Should the US abandon the INF missile treaty over Russia?

Three House lawmakers proposed a resolution Tuesday that says Russia is violating a 1987 agreement with the United States to abandon the use of intermediate-range missiles, and says the U.S. should consider leaving the treaty if Russia fails to adhere to it.

Rep. Mike Rogers (R-Ala.) introduced the treaty along with Rep. Ted Poe (R-Texas) and Denny Heck (D-Wash.).

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In January, U.S. officials said they believe Russia's testing of ground-based cruise missiles violated the Intermediate-Range Nuclear Forces (INF) Treaty. But members of the House have sent letters to the administration for the last few years arguing that Russia is in violation.

The House resolution, H.Con.Res. 94, does not point out any specific violation, but based on past congressional complaints, it finds that Russia is in "material breach" of the INF treaty.

It goes further by saying the president should consider whether it's in the security interests of the United States to "unilaterally" remain a party to the treaty if Russia is "still in material breach of such Treaty" one year after the resolution is adopted.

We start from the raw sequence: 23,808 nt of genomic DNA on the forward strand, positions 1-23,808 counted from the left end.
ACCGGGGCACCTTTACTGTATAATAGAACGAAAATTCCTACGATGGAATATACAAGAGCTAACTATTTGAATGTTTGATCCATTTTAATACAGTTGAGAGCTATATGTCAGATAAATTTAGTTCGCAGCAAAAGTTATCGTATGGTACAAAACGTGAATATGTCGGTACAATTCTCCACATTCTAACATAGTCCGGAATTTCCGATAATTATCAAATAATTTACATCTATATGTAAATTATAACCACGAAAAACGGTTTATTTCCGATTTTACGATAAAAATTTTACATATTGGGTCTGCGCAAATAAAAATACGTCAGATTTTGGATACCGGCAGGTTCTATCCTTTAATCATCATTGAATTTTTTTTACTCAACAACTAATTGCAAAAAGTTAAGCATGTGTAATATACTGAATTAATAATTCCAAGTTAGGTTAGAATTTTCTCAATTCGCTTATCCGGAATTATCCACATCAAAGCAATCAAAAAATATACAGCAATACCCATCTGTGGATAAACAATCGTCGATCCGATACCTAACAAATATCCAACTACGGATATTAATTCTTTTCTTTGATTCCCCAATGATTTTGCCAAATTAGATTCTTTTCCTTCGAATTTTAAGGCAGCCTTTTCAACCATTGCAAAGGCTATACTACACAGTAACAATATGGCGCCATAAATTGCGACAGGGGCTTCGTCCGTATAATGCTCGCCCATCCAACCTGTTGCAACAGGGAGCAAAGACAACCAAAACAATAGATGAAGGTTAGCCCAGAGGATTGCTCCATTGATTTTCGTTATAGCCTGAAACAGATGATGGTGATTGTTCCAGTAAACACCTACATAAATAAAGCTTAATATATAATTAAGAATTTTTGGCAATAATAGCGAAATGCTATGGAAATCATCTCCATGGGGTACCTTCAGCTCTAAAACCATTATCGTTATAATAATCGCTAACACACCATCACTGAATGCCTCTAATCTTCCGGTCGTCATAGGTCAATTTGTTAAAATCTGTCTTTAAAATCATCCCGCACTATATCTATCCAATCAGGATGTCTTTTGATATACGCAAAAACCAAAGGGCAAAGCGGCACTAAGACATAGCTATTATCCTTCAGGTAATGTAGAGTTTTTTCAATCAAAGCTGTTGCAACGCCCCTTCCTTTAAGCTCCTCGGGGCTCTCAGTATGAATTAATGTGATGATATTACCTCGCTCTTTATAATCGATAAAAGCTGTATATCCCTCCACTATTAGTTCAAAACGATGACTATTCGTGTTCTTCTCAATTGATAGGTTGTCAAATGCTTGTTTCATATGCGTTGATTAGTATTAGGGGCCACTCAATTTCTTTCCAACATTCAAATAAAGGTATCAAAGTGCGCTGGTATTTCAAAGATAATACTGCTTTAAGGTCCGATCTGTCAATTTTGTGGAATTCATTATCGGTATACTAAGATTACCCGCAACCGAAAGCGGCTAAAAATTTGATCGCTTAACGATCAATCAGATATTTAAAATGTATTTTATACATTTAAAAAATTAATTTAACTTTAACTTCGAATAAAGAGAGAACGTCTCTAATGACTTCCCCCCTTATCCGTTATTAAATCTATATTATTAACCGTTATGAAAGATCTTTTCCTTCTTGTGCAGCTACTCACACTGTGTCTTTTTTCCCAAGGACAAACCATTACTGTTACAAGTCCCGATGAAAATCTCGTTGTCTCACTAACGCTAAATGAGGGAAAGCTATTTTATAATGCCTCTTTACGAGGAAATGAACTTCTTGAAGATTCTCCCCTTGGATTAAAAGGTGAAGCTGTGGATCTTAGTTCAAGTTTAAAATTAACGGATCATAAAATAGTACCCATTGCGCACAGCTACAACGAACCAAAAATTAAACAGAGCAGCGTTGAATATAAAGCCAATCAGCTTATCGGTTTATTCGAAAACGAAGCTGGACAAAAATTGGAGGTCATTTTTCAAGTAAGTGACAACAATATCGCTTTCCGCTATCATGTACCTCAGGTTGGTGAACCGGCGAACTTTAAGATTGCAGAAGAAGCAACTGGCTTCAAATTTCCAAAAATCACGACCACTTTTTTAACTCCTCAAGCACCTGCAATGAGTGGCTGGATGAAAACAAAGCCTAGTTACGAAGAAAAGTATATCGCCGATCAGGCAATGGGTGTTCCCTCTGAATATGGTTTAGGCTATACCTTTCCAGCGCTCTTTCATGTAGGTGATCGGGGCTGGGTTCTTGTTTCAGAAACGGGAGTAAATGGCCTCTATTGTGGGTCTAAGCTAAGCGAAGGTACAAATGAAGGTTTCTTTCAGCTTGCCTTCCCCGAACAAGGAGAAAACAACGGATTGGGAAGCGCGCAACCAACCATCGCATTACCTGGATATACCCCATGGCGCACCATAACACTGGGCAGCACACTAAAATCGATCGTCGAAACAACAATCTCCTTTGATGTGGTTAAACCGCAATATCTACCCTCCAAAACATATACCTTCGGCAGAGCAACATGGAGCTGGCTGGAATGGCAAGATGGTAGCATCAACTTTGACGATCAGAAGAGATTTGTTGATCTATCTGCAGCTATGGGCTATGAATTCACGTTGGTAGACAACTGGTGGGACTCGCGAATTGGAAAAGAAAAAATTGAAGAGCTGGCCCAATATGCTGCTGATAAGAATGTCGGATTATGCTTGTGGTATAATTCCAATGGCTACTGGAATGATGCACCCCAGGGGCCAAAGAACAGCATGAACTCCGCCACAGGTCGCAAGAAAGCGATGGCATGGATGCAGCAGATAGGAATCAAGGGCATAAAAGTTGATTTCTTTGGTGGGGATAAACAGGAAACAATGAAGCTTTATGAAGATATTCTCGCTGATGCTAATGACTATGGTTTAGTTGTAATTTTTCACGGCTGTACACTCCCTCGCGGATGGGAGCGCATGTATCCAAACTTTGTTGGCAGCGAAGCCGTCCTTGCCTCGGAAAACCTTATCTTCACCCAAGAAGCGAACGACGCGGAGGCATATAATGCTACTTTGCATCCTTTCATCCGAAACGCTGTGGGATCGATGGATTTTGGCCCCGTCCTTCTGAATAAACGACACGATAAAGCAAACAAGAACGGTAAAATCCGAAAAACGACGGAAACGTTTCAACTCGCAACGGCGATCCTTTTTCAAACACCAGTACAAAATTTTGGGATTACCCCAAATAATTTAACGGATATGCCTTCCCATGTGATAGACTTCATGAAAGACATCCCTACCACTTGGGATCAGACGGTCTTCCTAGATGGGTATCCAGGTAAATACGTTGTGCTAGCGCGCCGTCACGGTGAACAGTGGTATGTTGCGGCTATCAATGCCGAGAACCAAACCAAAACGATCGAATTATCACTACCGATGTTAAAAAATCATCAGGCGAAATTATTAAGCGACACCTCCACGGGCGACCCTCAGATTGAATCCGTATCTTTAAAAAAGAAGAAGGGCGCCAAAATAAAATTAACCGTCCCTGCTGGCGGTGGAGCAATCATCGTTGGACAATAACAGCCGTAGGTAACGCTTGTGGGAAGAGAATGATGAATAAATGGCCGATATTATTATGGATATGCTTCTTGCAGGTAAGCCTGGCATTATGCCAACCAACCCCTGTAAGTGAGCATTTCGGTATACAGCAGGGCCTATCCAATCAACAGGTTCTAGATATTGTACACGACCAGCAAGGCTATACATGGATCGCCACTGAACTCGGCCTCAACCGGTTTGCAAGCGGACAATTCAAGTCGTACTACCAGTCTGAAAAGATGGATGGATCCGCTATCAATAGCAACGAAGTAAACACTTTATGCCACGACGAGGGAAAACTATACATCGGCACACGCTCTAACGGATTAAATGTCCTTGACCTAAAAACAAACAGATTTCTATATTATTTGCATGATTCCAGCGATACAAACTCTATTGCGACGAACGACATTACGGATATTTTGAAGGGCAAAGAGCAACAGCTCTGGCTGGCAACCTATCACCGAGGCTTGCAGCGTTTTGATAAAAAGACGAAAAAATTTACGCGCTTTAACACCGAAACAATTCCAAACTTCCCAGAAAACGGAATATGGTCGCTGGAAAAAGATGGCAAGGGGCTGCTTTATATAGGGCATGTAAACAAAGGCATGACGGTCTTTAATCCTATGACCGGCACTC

It says the president should hold Russia "accountable" for its violation, and should "demand the Russian Federation completely and verifiably eliminate the military systems that constitute the material breach."

It also says the president "should not engage in further reductions of United States forces generally" and should cease further arms reduction talks until Russia complies with the treaty.

The issue of Russia's missile policy came up in a Tuesday hearing of a House Armed Services subcommittee. In that hearing, Rogers said the Obama administration's budget for missile defense systems is not enough, and that missile defense "has been at the center of this administration's catastrophic failure known as the Reset with Russia."